For more than 20 years, Chilean filmmaker Sebastián Lelio has been trying to figure out a way to use the Alan Parsons Project’s “Time” in one of his movies. “When I made my first short film in 1996, I tried to buy that song and I couldn’t afford it,” the filmmaker says of the British art-rock band’s 1981 easy-listening hit, a celestial lament about a love affair torn asunder by distance and circumstance. “I have loved it forever. I consider it a masterpiece. It perfectly combines human [connection] with a cosmic backdrop.” Told that the band was never the hippest of musical outfits, Lelio shakes his head in protest. “I love filmmakers that have the ability to take some cultural piece that is not considered great and elevate it by recombining it somehow,” he says. “I think that’s a talent.”
Audiences may come around to his way of thinking: “Time” is brilliantly woven into the fabric of his Oscar-nominated A Fantastic Woman (which officially opens on February 2nd after a brief qualifying run last year), providing an aural complement to the film’s tough, touching story of a singer ravaged by grief after the death of her older lover. Favored to win Best Foreign Language Film at next month’s Academy Awards, the wistful drama follows the journey of a heroine who’s rarely been positioned as a screen protagonist: a transgender woman named Marina, played with fire and vulnerability by Chilean transgender actress Daniela Vega.
“What came first was a question: ‘What would happen if the person you love dies in your arms?'” Lelio explains, adding that he’d been affected by observing his sister, who’d recently lost her boyfriend. “That’s the worst place in the world for a person to die, because you [feel] unwanted. You are the rejected one.” But as he and cowriter Gonzalo Maza started brainstorming ideas, another thought occurred to Lelio: “What if this happened to a transgender woman?”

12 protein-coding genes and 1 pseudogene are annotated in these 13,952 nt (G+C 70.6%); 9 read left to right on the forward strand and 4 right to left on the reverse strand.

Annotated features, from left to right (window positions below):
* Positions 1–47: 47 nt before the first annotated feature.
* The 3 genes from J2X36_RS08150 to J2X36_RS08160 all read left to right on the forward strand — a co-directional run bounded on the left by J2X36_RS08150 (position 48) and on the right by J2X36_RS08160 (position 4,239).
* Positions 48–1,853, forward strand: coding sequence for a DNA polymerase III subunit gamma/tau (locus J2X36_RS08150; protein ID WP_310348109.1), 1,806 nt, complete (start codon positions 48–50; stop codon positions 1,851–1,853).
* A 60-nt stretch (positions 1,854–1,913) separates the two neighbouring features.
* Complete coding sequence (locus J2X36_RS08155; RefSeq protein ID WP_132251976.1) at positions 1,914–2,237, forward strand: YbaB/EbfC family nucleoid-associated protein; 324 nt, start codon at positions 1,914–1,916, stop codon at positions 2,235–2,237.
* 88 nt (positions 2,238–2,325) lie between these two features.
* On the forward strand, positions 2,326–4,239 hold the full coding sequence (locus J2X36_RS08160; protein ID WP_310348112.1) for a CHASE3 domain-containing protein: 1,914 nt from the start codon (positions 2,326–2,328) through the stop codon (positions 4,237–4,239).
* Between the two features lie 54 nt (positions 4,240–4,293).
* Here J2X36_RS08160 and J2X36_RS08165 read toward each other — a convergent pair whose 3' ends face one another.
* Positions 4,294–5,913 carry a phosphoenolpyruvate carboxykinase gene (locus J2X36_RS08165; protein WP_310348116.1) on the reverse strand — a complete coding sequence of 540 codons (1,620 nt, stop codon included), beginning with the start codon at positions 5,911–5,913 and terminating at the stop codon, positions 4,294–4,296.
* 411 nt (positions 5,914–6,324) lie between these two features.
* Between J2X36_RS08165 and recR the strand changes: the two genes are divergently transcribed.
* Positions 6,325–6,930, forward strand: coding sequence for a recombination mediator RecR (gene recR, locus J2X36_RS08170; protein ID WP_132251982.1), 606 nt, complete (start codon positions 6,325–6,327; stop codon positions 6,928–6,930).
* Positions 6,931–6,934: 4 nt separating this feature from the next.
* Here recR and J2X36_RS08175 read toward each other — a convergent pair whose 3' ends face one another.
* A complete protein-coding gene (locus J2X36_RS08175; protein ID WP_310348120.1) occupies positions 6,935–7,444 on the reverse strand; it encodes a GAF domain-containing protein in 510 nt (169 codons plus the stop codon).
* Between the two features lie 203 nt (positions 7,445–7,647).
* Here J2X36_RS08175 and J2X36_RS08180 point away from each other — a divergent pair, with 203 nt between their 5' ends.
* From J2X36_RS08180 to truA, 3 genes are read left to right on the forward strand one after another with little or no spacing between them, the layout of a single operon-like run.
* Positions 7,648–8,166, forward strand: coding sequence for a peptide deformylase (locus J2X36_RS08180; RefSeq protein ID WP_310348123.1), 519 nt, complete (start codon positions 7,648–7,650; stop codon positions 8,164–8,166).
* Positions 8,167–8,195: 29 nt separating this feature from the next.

That notion intrigued him – and also, frankly, scared him. “It sounded dangerous,” he says. “I told [Maza] to stop writing.” Lelio knew transgender women in Berlin, his current home, but he wanted to educate himself about what the experience was like in Latin America, hoping to look at the broad stereotypes about the community he’d absorbed from old movies and then strip them away. “The cliché is the transvestite that has a tattoo made in jail, walks with a broken high heel, drunk at night after being beaten,” he says dismissively. “I thought, ‘Ugh, I don’t want to make that film.'” Realizing that he needed to research the transgender community in Santiago, where the film is set, before they went any further, he pressed the metaphorical pause button and decided to pay the city a visit.
And the more time he spent with transgender women in Chile’s capital, the more he noticed the normalcy of their lives, as well as the oppression they still faced. “It was very revealing,” he recalls. “And they all said, ‘You should meet Daniela.'”
Before being introduced to Lelio, the relatively unknown Vega had worked as a singer and actress. Speaking through a translator during a separate interview, she recalls that her childhood desire to perform went hand in hand with her acknowledgment of her gender.
“When I was little, I wanted to be a girl,” Vega says. “That was the first thing that I realized I wanted: to be more feminine. After that, I started singing – I thought of it as a hobby. But then I started to express myself through clothing and fashion to make sure that people got the message. Then I discovered David Bowie and glam rock. That art was communication, and I used that to communicate to everyone who I really am. After that, I discovered acting.”
“I was really fascinated by Dani,” Lelio says of their first meeting. “I found her very charming, beautiful, challenging and witty, but I wasn’t looking for an actress.”